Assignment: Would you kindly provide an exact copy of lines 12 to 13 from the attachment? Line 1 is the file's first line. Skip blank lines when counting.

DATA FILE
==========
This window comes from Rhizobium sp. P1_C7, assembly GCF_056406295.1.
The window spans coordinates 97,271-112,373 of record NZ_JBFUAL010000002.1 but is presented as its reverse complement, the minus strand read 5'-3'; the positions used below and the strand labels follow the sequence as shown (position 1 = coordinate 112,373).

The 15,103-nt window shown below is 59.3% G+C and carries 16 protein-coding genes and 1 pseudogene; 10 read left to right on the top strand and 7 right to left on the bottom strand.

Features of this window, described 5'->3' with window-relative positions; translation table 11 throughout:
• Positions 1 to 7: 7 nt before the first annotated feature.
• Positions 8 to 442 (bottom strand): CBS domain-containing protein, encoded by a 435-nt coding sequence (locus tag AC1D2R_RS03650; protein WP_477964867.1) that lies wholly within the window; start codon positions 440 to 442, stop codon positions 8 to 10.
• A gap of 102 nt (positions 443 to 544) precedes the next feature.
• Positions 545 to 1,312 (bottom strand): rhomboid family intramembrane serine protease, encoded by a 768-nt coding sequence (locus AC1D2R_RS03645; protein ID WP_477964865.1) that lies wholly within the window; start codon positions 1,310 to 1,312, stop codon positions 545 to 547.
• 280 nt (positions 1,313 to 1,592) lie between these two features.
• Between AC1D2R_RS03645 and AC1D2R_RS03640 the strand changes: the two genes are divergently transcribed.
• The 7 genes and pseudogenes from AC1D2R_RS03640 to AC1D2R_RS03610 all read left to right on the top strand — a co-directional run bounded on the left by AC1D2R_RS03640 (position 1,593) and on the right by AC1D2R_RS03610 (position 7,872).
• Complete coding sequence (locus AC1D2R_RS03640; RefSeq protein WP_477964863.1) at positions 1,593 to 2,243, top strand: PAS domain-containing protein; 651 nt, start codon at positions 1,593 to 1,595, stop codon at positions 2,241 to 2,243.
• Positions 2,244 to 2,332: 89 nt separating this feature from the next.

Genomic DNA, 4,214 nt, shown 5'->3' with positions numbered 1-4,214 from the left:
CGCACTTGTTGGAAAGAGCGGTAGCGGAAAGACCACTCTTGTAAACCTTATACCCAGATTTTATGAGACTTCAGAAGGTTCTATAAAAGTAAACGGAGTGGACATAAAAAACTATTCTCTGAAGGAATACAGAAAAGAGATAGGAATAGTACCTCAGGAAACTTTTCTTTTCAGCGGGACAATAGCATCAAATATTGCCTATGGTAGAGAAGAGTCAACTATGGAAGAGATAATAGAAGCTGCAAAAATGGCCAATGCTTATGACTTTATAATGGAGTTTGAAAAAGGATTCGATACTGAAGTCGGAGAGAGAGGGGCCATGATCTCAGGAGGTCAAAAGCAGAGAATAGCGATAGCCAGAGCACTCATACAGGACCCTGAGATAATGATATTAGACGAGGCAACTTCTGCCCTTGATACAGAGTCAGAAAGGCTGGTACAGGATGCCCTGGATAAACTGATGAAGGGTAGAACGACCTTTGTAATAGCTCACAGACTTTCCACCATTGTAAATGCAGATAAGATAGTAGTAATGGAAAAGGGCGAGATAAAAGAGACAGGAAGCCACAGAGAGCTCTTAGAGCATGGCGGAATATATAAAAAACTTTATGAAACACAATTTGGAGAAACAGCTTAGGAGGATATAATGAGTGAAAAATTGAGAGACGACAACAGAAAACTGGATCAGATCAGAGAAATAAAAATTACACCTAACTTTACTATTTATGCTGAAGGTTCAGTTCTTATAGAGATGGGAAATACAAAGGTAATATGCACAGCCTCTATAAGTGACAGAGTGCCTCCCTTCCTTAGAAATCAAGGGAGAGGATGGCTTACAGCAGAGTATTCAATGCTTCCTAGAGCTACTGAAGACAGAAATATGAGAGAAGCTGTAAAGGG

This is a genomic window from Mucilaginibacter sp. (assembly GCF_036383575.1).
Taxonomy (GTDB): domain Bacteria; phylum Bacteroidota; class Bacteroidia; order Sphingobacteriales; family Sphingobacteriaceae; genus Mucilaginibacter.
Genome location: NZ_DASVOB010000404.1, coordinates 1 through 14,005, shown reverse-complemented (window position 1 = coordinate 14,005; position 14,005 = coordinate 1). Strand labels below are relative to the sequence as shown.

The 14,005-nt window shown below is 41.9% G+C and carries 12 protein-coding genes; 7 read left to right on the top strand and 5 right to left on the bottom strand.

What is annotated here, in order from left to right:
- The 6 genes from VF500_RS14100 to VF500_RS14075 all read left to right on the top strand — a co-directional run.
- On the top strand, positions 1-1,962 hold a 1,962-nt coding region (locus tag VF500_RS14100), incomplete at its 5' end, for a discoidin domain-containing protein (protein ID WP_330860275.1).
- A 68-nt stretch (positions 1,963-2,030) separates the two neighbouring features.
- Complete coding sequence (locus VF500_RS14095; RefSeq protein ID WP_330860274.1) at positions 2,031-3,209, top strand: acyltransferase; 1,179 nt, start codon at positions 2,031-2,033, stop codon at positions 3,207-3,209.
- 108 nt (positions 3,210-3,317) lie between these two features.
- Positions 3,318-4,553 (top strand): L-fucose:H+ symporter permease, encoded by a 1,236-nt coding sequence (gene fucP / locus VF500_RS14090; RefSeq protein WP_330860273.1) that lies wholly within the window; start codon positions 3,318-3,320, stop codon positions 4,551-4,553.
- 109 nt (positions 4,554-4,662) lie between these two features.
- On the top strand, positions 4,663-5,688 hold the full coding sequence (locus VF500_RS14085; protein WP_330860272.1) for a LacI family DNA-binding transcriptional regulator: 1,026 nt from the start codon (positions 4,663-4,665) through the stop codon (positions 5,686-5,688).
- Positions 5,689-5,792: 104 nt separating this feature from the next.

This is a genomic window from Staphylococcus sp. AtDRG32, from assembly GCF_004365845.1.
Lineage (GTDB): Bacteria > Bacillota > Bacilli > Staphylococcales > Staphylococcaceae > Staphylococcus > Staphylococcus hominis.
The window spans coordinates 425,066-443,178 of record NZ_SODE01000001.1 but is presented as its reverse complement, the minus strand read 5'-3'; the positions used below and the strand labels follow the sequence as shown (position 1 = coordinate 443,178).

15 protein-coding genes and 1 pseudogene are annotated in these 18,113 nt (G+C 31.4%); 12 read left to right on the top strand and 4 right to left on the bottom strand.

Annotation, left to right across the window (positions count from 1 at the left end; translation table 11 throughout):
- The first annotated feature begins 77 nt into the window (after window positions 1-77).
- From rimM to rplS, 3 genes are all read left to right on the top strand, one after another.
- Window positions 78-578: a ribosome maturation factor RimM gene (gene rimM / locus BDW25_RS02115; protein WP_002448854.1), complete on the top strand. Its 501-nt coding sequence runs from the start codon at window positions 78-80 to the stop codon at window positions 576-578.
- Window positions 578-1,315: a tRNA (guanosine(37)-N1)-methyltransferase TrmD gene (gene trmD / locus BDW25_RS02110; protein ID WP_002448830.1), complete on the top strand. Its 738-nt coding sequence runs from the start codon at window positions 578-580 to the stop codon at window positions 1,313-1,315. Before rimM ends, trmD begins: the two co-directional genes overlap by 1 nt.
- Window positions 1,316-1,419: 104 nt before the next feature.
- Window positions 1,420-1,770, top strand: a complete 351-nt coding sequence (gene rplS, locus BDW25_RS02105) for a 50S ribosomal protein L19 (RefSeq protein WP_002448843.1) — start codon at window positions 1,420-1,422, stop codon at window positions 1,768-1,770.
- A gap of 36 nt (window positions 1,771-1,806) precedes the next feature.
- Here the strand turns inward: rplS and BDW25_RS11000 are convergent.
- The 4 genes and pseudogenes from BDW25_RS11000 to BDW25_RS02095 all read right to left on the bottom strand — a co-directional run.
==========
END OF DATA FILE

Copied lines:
• Complete coding sequence (locus AC1D2R_RS03640; RefSeq protein WP_477964863.1) at positions 1,593 to 2,243, top strand: PAS domain-containing protein; 651 nt, start codon at positions 1,593 to 1,595, stop codon at positions 2,241 to 2,243.
• Positions 2,244 to 2,332: 89 nt separating this feature from the next.